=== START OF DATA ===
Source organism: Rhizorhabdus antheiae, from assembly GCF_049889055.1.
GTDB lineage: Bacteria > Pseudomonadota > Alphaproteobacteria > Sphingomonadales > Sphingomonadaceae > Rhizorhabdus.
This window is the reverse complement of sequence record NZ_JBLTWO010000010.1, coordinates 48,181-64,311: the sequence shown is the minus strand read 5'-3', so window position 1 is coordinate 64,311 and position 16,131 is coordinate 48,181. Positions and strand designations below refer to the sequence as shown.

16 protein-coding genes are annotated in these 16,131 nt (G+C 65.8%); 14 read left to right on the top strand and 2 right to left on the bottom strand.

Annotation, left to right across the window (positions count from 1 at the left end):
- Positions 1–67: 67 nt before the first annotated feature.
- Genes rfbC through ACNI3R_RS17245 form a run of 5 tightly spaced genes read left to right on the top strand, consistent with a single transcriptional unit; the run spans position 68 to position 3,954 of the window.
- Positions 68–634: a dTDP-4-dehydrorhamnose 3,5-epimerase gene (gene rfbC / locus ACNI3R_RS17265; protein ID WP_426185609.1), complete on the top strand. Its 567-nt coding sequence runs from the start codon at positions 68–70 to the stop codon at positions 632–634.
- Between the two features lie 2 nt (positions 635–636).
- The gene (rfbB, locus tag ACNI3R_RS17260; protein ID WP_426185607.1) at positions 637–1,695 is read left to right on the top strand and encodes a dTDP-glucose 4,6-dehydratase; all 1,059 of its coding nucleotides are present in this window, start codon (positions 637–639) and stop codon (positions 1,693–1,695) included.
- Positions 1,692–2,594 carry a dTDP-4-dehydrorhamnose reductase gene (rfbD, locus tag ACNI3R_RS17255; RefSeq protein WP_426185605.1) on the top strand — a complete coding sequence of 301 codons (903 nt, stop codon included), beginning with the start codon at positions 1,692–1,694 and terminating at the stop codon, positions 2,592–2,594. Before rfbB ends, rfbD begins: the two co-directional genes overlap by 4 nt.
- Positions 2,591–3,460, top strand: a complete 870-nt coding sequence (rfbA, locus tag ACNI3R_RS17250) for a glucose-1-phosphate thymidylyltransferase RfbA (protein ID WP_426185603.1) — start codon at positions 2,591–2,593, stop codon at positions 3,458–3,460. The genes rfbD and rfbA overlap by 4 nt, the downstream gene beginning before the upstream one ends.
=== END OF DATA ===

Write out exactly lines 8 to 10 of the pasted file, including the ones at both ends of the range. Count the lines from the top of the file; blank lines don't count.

- Positions 68–634: a dTDP-4-dehydrorhamnose 3,5-epimerase gene (gene rfbC / locus ACNI3R_RS17265; protein ID WP_426185609.1), complete on the top strand. Its 567-nt coding sequence runs from the start codon at positions 68–70 to the stop codon at positions 632–634.
- Between the two features lie 2 nt (positions 635–636).
- The gene (rfbB, locus tag ACNI3R_RS17260; protein ID WP_426185607.1) at positions 637–1,695 is read left to right on the top strand and encodes a dTDP-glucose 4,6-dehydratase; all 1,059 of its coding nucleotides are present in this window, start codon (positions 637–639) and stop codon (positions 1,693–1,695) included.